Paul tells us that he did not look at the things that were seen, but at the things that were unseen. I understand the things that are seen to be referring to his circumstances. And the circumstances that he was referring to were quite daunting (cp. 2 Corinthians 6:3-10, 11:23-28). Paul could endure such adversities because he was looking at things that could not be seen. I believe that Moses had the very same perspective for the writer of Hebrews tells us that “by faith he forsook Egypt, not fearing the wrath of the king: for he endured, as seeing Him Who is invisible.” (Hebrew 11:27) One can only see Him Who is invisible with the eye of faith. And one can only receive that gift of faith by the grace of God (Ephesians 2:8). 

What we are talking about here, beloved, is the need for us to cultivate a Godward and heavenly perspective in life. We must repeatedly preach to ourselves the truth that as Christians we are “strangers and pilgrims on the earth.” (Hebrews 11:13) Our citizenship is in heaven, from where also we look (perspective) for The Savior, The Lord Jesus Christ (Philippians 3:20). While we are absent from The Lord, we need to diligently determine to set our affection on things above, not on things of the earth (Colossians 3:2). Yes, we are taught in Scripture to display our faith in Christ with hard-working, God-glorifying work ethics (Ephesians 6:5-9). Proverbs repeatedly warns us against laziness (Proverbs 24:30-34) in order that we may provide for our families (1 Timothy 5:8) and be a good witness (2 Thessalonians 3:6-15). However, it is only by keeping a Godward focus that we can prevent being trapped and ensnared by the thorns of this fallen world (Luke 8:14). 

Who Will You Be?

By Lynn Metier

Many years ago a philosopher named Rene Descartes claimed: "I think; therefore I am." The world considered his deductive reasoning profound. But many years before that statement was uttered, Jesus had said: "I am the way, and the truth, and the life; no one comes to the Father, but through Me.” (John 14:6)  That statement truly is incredible. Jesus - in just that one sentence - was claiming to be the DIRECTION in which we must go, the REALITY that we must know, and the PURPOSE for our very existence.

Are you just wandering through life; bumping along from one circumstance to another; reacting to one crisis after another? Look to Jesus. He has a plan for your life. “‘For I know the plans that I have for you,’ declares the Lord, ‘plans for peace and not for evil to give you a future and a hope.’ ” (Jeremiah 29:11)  Perhaps you are unsure of your way because of darkness. Psalm 119:105 tells us that God's word is a lamp for our feet and a light for our path. Jesus is the Living Word of God, for, as Peter pointed out in his first epistle (2:21), Christ left "an example for you to follow in His steps". If you are following Jesus, you are going the right way. Any other direction is a mis-direction; meaning, you took a wrong turn. How do we avoid those erroneous turns? By studying God's Word because that is how we keep our eyes on Jesus. Isaiah 30:21 tells us:  "And your ears will hear a word behind you, saying, 'This is the way, walk ye in it,' whenever you turn to the right or to the left." After Jesus rose from the dead, an angel at His tomb instructed the women who had come to anoint the body to tell His disciples not only that Jesus was alive, but also that He was going before them into Galilee, just as He had previously said (Mark 16:1-7). Jesus does not leave His followers wondering where He is or how to get to Him. He gives us “the way”.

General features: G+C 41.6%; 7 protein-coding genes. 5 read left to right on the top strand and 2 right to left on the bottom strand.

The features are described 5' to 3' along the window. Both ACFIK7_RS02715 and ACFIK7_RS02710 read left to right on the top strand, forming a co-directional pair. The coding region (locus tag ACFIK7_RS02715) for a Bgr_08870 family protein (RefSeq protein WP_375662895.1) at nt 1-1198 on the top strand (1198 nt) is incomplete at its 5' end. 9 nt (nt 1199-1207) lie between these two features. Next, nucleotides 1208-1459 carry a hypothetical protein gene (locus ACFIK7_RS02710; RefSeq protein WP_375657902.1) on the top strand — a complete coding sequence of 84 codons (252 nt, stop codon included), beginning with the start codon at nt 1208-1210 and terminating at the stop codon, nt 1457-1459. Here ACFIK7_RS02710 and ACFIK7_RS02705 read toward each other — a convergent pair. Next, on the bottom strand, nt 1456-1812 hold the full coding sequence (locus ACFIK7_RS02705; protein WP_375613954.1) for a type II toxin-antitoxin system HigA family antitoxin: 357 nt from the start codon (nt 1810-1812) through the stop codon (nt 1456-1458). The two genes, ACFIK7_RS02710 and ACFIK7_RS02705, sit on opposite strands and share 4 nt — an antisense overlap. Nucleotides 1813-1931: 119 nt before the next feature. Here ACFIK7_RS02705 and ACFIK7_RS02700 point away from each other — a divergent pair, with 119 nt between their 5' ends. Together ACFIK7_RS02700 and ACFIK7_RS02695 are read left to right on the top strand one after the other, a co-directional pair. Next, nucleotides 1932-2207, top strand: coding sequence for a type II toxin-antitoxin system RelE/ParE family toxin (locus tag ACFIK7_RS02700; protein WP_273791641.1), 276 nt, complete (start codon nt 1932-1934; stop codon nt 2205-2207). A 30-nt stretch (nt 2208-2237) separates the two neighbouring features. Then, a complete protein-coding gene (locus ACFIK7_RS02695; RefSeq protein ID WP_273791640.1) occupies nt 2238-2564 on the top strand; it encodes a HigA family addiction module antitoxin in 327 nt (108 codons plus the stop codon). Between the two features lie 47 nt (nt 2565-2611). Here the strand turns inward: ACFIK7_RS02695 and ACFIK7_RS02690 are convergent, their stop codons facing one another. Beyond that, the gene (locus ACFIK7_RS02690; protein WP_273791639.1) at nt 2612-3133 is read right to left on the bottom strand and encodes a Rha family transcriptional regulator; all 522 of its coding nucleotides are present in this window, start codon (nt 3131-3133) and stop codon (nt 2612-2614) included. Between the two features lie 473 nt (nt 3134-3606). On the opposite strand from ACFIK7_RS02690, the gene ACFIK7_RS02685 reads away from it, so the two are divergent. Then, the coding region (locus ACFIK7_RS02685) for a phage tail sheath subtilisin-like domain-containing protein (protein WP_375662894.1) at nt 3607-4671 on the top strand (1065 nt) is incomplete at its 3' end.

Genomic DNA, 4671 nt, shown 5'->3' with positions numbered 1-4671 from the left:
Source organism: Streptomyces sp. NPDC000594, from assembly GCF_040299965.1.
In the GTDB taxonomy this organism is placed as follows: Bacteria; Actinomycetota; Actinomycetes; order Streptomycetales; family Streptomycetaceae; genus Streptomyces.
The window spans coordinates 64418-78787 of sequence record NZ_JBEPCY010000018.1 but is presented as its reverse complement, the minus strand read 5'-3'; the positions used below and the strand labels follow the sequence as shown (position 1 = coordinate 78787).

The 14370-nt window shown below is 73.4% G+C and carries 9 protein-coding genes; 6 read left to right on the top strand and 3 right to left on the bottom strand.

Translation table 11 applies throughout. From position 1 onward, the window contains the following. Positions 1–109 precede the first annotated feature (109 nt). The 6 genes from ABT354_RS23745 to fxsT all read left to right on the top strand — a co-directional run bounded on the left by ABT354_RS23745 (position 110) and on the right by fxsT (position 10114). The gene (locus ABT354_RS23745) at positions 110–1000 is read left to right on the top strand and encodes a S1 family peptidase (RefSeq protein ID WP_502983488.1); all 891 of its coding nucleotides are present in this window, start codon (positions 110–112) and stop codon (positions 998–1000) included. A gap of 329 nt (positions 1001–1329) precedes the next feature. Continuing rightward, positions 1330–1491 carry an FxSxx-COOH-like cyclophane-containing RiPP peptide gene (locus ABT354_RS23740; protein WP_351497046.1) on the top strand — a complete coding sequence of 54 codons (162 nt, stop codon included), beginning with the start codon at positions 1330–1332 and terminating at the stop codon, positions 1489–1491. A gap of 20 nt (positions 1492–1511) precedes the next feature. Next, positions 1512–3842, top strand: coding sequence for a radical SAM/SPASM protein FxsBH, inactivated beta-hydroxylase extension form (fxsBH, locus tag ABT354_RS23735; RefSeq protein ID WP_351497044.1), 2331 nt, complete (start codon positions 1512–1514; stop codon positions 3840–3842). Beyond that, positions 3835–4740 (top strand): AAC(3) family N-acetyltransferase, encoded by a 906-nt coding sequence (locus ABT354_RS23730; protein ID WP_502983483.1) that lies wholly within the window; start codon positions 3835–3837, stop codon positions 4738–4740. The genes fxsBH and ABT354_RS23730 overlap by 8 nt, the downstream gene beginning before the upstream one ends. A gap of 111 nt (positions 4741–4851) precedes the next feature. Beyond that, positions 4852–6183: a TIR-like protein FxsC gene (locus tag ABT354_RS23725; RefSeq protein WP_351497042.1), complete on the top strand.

Jesus also claimed to be “the truth”. This implies much more than just being a person of honesty and integrity. Jesus was saying that He is authentic, genuine, without hypocrisy. He is sincere, pure, and without pretense. Isaiah 53:9 states that there was not "any deceit in His mouth"; and Hebrews 13:8 assures us that "Jesus Christ is the same yesterday and today, and forever." In other words, Jesus is REAL and an unchanging REALITY. In our Western culture especially, we are so attuned to and impressed by the physical world that we struggle to comprehend the reality of the spiritual realm. But the spiritual is actually more real since the physical is only temporary and is dying, decaying, and passing away. Jesus said, “Heaven and earth shall pass away, but My words shall not pass away.” (Mark 13:31) He also said, “If you abide in My word... you shall know the truth, and the truth shall make you free.” (John 8:31,32)  

Does God Know You?

By Lynn Metier

“Behold I stand at the door and knock. If anyone hears My voice and opens the door, I will come in to him and dine with him, and he with Me.”(Revelation 3:20) Sharing a meal with someone in the culture of Jesus’ day meant a level of fellowship that is largely missing today. In our fast-paced culture most connections are superficial and relationships are shallow. It is possible to “know” (be acquainted with) many people, but really know, or be known by, no one.

The word know is a verb, an action word, and its meanings include: to recognize, be acquainted with, have sexual relationship with, understand, experience. Thus, even by definition, the activity of knowing is not limited to mental involvement, but can encompass other levels of interfacing, including physical, emotional, and spiritual. Of course the all-knowing Creator is aware of and knowledgeable about every one of His created beings. “Are not two sparrows sold for a copper coin? And not one of them falls to the ground apart from your Father’s will. But the very hairs of your head are all numbered. Do not fear therefore; you are of more value than many sparrows.” (Matthew 10:29-31) And God’s knowledge of men goes beyond casual observation or statistical analysis (Psalm 139:1-6,13-18). Why does God care so much about us? For one thing, humanity is God’s crowning creation because Adam and Eve were created in the very image of God (Genesis 1:27), and God’s desire and plan is for the redeemed to become like Jesus. “For whom He foreknew, He also predestined to be conformed to the image of His Son” (Romans 8:29). Did you catch that? “…whom He foreknew. Those people whom God (in His infinite foresight, complete comprehension and total understanding) knew before the creation of the universe (Ephesians 1:4-5) would, in the exercise of their free will, receive His grace, recognize their helpless and hopeless state of sinfulness (Isaiah 64:6), and respond to His offer of salvation and eternal life, they are the ones destined for divine transformation and glory (Romans 8:30).